Did you pay a baby sitter, maid, or someone else to work in your
home during 2002? If so, you may owe the
Did you pay a baby sitter, maid, or someone else to work in your home during 2002? If so, you may owe the “nanny tax.” The nanny tax is nothing more than three federal employment taxes (Social Security, Medicare, and federal unemployment tax) that employers must pay on the wages of certain household workers.
If you employed a domestic worker in 2002, here’s what you need to do:
Determine the worker’s status. Is the worker your employee or an independent contractor? The nanny tax applies only to your employees. A worker is generally considered to be your employee if you directly supervise the work and you supply the tools or supplies necessary to do the job. If your worker came from an agency or runs his or her own business, the nanny tax may not apply. Employees can include baby sitters, nannies, housekeepers, gardeners, health aides and other household workers.
Find out whether your employee meets an exception. The nanny tax doesn’t apply to wages paid to your spouse, your child under 21, or an employee under age 18 whose main occupation is not household employment.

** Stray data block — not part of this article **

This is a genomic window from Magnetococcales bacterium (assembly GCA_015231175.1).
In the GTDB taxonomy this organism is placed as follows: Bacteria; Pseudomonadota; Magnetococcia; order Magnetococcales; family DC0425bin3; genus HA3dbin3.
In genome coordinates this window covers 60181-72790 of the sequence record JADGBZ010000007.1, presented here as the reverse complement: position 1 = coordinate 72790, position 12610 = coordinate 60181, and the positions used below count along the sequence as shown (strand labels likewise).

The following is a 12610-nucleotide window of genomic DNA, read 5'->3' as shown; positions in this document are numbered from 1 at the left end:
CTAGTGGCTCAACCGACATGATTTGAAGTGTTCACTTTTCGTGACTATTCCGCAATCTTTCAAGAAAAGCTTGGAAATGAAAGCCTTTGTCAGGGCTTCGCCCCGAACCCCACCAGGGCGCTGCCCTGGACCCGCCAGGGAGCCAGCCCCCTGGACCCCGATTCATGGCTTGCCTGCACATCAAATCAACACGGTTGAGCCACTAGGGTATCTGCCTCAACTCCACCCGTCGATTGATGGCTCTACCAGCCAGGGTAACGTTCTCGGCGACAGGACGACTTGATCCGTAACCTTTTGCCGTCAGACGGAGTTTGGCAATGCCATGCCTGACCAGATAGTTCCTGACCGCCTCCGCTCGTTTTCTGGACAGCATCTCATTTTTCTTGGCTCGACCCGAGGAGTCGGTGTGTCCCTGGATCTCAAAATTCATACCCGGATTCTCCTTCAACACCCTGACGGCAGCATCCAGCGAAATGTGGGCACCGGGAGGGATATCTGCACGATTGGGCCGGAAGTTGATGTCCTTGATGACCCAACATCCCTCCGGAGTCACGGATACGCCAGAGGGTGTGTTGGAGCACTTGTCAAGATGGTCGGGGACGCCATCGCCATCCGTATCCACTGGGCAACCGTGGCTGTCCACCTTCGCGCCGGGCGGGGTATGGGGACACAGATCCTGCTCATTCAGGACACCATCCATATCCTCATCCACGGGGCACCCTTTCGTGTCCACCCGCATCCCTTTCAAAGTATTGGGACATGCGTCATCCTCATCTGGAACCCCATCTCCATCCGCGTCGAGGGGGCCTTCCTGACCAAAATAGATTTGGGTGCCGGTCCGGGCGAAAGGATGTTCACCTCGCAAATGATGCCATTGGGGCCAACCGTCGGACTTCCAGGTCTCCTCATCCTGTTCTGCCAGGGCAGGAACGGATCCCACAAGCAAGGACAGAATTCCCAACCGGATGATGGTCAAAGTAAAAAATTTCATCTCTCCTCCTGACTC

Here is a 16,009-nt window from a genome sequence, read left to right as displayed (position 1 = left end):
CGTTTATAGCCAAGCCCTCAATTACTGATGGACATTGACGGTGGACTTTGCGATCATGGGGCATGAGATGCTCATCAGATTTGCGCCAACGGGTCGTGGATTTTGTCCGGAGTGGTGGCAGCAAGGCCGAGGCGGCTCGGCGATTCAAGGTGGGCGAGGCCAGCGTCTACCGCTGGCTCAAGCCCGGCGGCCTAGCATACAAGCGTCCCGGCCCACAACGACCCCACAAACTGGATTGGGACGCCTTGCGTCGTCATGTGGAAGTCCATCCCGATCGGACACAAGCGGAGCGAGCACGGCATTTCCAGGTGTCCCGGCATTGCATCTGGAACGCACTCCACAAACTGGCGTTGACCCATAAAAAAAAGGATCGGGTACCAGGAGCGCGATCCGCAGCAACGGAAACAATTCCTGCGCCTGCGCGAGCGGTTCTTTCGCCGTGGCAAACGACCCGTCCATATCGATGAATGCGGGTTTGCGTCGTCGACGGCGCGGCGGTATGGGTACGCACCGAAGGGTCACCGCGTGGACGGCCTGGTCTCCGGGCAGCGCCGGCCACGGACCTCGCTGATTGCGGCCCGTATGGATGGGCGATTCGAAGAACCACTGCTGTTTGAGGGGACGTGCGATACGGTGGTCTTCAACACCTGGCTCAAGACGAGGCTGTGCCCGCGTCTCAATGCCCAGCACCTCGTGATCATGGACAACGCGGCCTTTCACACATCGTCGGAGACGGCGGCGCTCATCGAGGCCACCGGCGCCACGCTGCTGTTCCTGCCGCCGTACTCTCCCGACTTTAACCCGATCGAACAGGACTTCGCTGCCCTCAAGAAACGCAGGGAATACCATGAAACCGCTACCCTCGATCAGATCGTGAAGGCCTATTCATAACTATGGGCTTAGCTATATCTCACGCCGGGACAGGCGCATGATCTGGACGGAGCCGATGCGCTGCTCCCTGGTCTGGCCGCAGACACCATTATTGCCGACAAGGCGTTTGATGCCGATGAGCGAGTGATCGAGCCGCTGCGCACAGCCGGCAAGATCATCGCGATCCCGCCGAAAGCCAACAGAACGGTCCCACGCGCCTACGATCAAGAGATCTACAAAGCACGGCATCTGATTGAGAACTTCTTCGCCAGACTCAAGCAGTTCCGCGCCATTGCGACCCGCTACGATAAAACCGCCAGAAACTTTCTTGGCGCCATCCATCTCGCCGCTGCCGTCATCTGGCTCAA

Add up the wages paid to each employee. If you paid any employee $1,300 or more during 2002, you owe Social Security and Medicare taxes. (The wage threshold is $1,400 for 2003.) Also, if you paid all your domestic help $1,000 or more in any calendar quarter, you owe federal unemployment tax. State employment taxes may also apply.
Find out what forms you need to file and when. If you paid a domestic employee $1,300 or more in 2002, you need to send your employee a W-2 form by January 31, 2003. The nanny tax is reported on Schedule H of your federal income tax return, due by April 15, 2003.
Complying with the nanny tax rules is not optional and the rules are complex and confusing. For more details and assistance with “ironing out” the nanny tax wrinkles, please call us.
Kris Nolan is a CPA and manager with the accounting and business consulting firm of Bianchi, Lorincz & Co. in downtown Hollister and in Morgan Hill.